Last year, many rural doctors cried foul when the DOH would not release their hazard pay. A year earlier, some outgoing DTTBs, airing their rants in the official Facebook page of the group, expressed frustration and dismay over the government’s withholding of their “separation pay.” Allegedly, according to a ruling of the Commission on Audit, the rural doctors and some DOH employees were “overcompensated” in terms of their hazard pay. One ex-DTTB said she was made to “refund” at least P17,000 of the “overpaid” hazard pay. She said she had not received a single centavo for her terminal pay, this after serving in a far-flung island for at least two years. Some rural doctors, especially those deployed in areas like Tawi-Tawi, manifested disappointment when, throughout their 2-year duty, no one from the DOH Central Office or even the regional office came to visit them and look into their working conditions.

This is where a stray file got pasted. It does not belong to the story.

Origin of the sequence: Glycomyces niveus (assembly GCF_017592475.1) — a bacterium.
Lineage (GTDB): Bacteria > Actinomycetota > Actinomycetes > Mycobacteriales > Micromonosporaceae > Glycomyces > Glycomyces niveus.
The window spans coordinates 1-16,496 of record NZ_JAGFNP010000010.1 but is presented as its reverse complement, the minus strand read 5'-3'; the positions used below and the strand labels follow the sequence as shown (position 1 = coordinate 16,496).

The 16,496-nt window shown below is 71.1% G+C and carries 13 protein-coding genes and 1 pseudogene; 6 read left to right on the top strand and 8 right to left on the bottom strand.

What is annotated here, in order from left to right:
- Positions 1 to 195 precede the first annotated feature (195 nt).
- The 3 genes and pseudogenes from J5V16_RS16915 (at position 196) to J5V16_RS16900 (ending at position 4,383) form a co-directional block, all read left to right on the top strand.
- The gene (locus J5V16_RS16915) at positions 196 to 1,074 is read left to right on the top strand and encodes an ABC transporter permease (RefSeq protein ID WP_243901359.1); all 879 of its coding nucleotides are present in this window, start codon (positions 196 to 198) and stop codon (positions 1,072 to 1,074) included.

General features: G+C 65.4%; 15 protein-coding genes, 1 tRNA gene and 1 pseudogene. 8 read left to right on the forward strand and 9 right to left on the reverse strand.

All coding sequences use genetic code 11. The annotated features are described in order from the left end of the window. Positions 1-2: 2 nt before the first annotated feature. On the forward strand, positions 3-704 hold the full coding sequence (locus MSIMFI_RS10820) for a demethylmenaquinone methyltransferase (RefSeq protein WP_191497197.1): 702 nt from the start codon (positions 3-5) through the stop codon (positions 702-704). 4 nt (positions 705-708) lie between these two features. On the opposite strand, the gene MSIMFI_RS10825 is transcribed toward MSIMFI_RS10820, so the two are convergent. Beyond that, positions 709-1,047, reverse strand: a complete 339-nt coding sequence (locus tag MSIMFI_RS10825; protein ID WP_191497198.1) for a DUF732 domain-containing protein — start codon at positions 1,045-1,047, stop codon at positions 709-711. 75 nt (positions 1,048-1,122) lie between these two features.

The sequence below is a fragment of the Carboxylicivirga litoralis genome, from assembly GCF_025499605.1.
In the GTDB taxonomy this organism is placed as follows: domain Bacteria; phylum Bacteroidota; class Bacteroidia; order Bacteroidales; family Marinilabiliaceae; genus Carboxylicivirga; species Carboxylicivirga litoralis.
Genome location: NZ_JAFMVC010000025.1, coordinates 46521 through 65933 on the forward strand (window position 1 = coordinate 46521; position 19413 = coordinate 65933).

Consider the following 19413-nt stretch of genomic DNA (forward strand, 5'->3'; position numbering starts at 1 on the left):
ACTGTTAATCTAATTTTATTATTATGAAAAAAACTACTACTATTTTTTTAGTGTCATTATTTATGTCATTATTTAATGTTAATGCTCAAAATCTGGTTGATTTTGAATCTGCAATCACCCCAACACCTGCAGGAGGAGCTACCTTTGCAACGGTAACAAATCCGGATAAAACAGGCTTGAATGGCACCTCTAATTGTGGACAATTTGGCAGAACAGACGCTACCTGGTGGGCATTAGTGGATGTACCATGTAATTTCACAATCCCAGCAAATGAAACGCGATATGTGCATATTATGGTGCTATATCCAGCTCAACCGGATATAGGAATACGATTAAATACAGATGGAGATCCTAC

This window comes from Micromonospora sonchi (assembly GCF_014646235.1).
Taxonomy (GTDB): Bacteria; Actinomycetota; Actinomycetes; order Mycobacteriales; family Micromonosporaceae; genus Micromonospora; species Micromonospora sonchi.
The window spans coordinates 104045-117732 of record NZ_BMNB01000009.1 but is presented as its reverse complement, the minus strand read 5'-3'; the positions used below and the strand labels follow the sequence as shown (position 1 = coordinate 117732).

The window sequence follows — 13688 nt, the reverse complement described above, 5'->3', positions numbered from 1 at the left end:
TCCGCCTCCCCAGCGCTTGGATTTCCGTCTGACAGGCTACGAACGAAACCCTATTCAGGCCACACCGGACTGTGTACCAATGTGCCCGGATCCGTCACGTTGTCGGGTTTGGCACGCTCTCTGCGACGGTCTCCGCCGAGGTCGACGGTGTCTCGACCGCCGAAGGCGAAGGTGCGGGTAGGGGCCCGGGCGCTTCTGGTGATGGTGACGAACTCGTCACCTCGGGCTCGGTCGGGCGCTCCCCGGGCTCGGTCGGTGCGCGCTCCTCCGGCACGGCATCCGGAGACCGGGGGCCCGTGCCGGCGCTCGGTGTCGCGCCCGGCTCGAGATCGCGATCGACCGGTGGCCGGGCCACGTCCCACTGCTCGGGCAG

The DTTBs do not expect special treatment. They see themselves no better than the other doctors who serve municipalities in similar situations. If the government were really serious in instituting health reforms, it must shift perspectives and start investing in its health workers. If our government seriously takes care of its health workers—doctors, nurses, midwives—they will not leave their posts and shed their passion for service. The key to better health outcomes is designing a program that is health-worker-centric. Ensuring better working conditions, protection from partisan politics, guaranteed Magna Carta benefits and appropriate and timely salaries are just a few ways the government can ensure a continuous stream of mainstay health workers in the countryside. The current perspective, I feel, is that the DTTB program is a mere stopgap measure with no farsighted plans that are sustained and enduring.